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Ruy Castro grew up in Rio to the sound of bossa nova. He has been a staff writer, reporter, and editor for more than half a dozen major Brazilian magazines and newspapers. He lives in Rio de Janeiro, Brazil.
A translation of a 1990 Brazilian best seller, this history of what happened when "street samba" moved indoors and became an international form of pop/jazz is filled with material from interviews with performers and people close to them, but it does not include one piece of documentary evidence to support its claims to authenticity. This is truly a fan's book: chatty, enthusiastic, opinionated, and list-prone. Big names (e.g., Joo Gilberto and Antonio Carlos Jobim) appear from the beginning, but artists known mainly in Brazil enter in historical order. Throughout, Brazilian journalist Castro makes clear the importance of bossa nova to Brazilian musical life and pride. The select discography gives online addresses for augmentation. Recommended mainly for active public library collections on world music.DBonnie Jo Dopp, Univ. of Maryland Libs., College Park Copyright 2001 Cahners Business Information.
"Recreates the perfect image of Rio during the height of Bossa Nova's popularity." -- Weekly Standard "Friendly, chatty, armchair storytelling." --allaboutjazz.com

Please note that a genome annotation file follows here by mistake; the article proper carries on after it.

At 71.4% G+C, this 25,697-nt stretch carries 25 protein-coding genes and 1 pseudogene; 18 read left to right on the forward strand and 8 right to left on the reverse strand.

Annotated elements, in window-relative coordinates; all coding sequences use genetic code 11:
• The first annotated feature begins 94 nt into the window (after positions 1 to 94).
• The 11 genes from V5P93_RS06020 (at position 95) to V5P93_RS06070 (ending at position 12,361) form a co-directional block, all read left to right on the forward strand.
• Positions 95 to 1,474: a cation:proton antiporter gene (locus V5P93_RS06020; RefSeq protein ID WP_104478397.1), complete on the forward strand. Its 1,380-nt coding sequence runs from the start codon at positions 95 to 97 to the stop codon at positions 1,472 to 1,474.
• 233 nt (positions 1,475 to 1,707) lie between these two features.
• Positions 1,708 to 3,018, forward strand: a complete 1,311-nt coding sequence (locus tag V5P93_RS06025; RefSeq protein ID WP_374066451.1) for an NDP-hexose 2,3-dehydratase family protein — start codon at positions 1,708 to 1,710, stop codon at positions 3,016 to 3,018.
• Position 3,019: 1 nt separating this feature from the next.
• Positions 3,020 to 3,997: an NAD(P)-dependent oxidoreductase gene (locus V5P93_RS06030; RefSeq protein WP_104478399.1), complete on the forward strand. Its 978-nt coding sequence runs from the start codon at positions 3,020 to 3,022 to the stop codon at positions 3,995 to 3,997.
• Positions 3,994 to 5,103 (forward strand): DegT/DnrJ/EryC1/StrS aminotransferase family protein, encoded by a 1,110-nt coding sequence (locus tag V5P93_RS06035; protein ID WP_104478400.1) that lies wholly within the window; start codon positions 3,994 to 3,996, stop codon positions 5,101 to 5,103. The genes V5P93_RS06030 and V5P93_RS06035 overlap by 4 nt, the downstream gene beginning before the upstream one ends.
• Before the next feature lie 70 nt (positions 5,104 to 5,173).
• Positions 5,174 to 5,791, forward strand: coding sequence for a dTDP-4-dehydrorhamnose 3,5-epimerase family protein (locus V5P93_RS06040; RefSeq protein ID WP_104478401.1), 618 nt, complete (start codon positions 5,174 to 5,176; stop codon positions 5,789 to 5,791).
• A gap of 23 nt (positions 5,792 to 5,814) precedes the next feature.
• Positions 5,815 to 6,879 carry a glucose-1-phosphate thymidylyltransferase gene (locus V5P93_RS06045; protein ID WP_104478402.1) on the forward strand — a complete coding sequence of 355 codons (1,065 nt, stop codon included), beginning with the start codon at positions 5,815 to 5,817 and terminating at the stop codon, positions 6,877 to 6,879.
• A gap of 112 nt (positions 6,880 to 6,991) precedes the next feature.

For North American audiences, bossa nova was "a brief Brazilian seduction" before the British invasion of the 1960s, when it fell from the world stage into the background, where it continues to appeal. But in Brazil, bossa nova meant an innovative new soundÄa "serenely syncretic" take on sambaÄto accompany the country's other modernizations. A bestseller in Brazil, Castro's book might lack some context for readers here. But it is an energetic journalistic history with a lively cast of characters, set mostly in the beachside neighborhoods and nightclubs of Rio de Janeiro. Castro outlines the careers of, among others, pioneers Antonio Carlos Jobim and Joao Gilberto. Gilberto has always cut a curious figure: a poetic, idiosyncratic, charming young man, he became in later years a productive, exacting recluse. Enumerating poets, diplomats and critics who wrote music or lyrics, the narrative depicts a music-loving societyÄthe wide-reaching R dio Nacional was likely "the largest rhythmical democracy in the world"Äthat incubated bossa nova throughout its inceptionÄin the music of Frank Sinatra and Stan KentonÄand evolution during the composition of Black Orpheus. Bossa nova was finally released, full-fledged, in the instant classic "Chega de saudade" (the Brazilian title of the book, which translates as "no more blues"), and made its notable U.S. debut at Carnegie Hall in 1962. Having interviewed everyone available, Castro has at his fingertips elemental details, like the moment Billy Blanco conjured up a musical phrase on a bus, then ran into a bar and, over the din, shouted his creation to his collaborator Jobim, marking the birth of the song "Sinfonia do Rio de Janeiro." Photos. (Jan.) Copyright 2000 Cahners Business Information.